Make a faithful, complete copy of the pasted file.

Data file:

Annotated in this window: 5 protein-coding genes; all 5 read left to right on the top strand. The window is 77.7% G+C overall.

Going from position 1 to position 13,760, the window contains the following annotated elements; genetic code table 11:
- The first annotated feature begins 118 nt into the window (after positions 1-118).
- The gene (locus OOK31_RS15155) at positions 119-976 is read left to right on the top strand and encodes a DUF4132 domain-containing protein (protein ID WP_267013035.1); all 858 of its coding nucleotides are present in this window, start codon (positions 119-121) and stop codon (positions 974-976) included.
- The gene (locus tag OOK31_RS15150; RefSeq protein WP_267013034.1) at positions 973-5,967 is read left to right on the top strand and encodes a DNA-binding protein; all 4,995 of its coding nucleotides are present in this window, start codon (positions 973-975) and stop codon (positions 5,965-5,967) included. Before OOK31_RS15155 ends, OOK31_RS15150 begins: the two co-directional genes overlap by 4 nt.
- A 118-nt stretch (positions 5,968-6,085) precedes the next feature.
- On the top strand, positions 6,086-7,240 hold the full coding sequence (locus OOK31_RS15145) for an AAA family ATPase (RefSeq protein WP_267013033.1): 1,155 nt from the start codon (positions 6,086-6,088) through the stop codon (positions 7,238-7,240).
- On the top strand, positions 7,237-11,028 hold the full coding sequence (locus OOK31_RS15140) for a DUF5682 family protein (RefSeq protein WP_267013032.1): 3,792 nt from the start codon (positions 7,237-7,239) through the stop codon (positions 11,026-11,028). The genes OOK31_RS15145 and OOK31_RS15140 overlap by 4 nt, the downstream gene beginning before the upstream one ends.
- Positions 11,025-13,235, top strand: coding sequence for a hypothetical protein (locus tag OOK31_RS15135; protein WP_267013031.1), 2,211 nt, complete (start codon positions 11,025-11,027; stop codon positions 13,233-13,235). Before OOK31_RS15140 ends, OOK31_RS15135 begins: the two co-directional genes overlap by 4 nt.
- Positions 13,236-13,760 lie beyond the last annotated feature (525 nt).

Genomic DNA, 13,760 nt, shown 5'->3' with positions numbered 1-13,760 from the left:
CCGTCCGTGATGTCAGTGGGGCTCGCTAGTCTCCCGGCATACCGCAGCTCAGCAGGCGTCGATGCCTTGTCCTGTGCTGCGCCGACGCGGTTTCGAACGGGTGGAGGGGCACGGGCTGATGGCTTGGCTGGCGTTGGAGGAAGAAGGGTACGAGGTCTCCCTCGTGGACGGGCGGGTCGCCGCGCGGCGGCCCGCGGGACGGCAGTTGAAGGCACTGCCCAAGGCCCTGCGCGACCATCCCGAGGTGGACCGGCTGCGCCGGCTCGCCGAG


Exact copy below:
Annotated in this window: 5 protein-coding genes; all 5 read left to right on the top strand. The window is 77.7% G+C overall.

Going from position 1 to position 13,760, the window contains the following annotated elements; genetic code table 11:
- The first annotated feature begins 118 nt into the window (after positions 1-118).
- The gene (locus OOK31_RS15155) at positions 119-976 is read left to right on the top strand and encodes a DUF4132 domain-containing protein (protein ID WP_267013035.1); all 858 of its coding nucleotides are present in this window, start codon (positions 119-121) and stop codon (positions 974-976) included.
- The gene (locus tag OOK31_RS15150; RefSeq protein WP_267013034.1) at positions 973-5,967 is read left to right on the top strand and encodes a DNA-binding protein; all 4,995 of its coding nucleotides are present in this window, start codon (positions 973-975) and stop codon (positions 5,965-5,967) included. Before OOK31_RS15155 ends, OOK31_RS15150 begins: the two co-directional genes overlap by 4 nt.
- A 118-nt stretch (positions 5,968-6,085) precedes the next feature.
- On the top strand, positions 6,086-7,240 hold the full coding sequence (locus OOK31_RS15145) for an AAA family ATPase (RefSeq protein WP_267013033.1): 1,155 nt from the start codon (positions 6,086-6,088) through the stop codon (positions 7,238-7,240).
- On the top strand, positions 7,237-11,028 hold the full coding sequence (locus OOK31_RS15140) for a DUF5682 family protein (RefSeq protein WP_267013032.1): 3,792 nt from the start codon (positions 7,237-7,239) through the stop codon (positions 11,026-11,028). The genes OOK31_RS15145 and OOK31_RS15140 overlap by 4 nt, the downstream gene beginning before the upstream one ends.
- Positions 11,025-13,235, top strand: coding sequence for a hypothetical protein (locus tag OOK31_RS15135; protein WP_267013031.1), 2,211 nt, complete (start codon positions 11,025-11,027; stop codon positions 13,233-13,235). Before OOK31_RS15140 ends, OOK31_RS15135 begins: the two co-directional genes overlap by 4 nt.
- Positions 13,236-13,760 lie beyond the last annotated feature (525 nt).

Genomic DNA, 13,760 nt, shown 5'->3' with positions numbered 1-13,760 from the left:
CCGTCCGTGATGTCAGTGGGGCTCGCTAGTCTCCCGGCATACCGCAGCTCAGCAGGCGTCGATGCCTTGTCCTGTGCTGCGCCGACGCGGTTTCGAACGGGTGGAGGGGCACGGGCTGATGGCTTGGCTGGCGTTGGAGGAAGAAGGGTACGAGGTCTCCCTCGTGGACGGGCGGGTCGCCGCGCGGCGGCCCGCGGGACGGCAGTTGAAGGCACTGCCCAAGGCCCTGCGCGACCATCCCGAGGTGGACCGGCTGCGCCGGCTCGCCGAG